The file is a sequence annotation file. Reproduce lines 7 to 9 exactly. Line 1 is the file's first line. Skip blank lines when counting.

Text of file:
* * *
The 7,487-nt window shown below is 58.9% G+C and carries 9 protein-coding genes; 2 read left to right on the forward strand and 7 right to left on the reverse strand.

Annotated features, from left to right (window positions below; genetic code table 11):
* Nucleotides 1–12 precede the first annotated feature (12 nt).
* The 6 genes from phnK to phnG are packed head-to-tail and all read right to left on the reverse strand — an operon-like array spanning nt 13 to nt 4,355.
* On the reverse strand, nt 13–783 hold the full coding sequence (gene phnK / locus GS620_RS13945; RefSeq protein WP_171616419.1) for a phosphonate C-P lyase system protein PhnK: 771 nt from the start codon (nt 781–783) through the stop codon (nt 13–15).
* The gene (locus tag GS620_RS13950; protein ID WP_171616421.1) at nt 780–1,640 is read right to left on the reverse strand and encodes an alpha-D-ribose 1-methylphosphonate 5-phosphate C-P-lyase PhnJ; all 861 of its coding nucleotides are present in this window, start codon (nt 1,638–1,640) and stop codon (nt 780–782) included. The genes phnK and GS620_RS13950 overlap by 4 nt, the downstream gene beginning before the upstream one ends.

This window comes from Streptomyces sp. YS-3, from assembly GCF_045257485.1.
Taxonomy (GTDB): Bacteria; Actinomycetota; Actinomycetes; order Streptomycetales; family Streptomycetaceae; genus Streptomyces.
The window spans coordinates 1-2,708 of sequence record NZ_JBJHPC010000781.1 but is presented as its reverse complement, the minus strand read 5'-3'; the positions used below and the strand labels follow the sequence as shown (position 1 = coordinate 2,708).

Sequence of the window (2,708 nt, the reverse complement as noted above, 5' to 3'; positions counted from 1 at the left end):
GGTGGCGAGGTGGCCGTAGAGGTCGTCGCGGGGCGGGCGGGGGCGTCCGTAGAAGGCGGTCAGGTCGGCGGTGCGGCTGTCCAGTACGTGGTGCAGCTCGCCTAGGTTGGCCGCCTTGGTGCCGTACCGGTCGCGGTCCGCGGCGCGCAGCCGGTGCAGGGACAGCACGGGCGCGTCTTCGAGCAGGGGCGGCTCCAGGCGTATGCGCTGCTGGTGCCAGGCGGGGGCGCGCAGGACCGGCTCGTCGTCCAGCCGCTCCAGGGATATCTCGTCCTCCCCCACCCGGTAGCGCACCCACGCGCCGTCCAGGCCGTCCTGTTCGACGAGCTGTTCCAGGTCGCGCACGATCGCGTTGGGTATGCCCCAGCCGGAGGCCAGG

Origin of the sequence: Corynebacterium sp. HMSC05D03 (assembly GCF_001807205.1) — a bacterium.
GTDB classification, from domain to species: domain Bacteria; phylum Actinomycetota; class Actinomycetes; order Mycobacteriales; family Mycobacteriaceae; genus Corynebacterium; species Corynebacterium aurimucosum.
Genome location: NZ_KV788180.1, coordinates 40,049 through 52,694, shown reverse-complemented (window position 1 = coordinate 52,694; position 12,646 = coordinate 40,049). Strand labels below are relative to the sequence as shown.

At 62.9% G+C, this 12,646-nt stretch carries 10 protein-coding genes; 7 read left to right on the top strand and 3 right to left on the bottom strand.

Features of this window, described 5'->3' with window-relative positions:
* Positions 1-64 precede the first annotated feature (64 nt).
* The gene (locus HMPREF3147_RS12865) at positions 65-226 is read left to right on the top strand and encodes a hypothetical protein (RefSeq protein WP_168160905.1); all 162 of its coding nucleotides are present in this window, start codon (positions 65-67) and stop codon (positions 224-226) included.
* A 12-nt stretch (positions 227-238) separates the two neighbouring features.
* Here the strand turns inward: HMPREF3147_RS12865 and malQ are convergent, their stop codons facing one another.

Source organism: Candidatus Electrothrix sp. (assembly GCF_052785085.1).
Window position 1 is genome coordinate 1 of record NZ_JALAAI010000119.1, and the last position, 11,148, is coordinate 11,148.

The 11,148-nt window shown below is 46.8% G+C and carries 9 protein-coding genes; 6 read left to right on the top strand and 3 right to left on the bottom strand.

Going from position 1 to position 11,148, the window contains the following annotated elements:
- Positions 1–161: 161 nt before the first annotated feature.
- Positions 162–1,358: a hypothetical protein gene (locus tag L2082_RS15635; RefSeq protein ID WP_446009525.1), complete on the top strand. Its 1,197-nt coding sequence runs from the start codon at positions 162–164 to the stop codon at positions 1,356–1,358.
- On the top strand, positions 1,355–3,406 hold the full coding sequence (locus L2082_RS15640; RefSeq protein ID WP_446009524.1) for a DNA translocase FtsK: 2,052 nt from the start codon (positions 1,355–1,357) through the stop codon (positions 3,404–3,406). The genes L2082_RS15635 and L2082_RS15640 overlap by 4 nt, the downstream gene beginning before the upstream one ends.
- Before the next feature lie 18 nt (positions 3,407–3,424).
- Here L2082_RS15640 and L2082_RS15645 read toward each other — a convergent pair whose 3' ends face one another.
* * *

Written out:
This window comes from Streptomyces sp. YS-3, from assembly GCF_045257485.1.
Taxonomy (GTDB): Bacteria; Actinomycetota; Actinomycetes; order Streptomycetales; family Streptomycetaceae; genus Streptomyces.
The window spans coordinates 1-2,708 of sequence record NZ_JBJHPC010000781.1 but is presented as its reverse complement, the minus strand read 5'-3'; the positions used below and the strand labels follow the sequence as shown (position 1 = coordinate 2,708).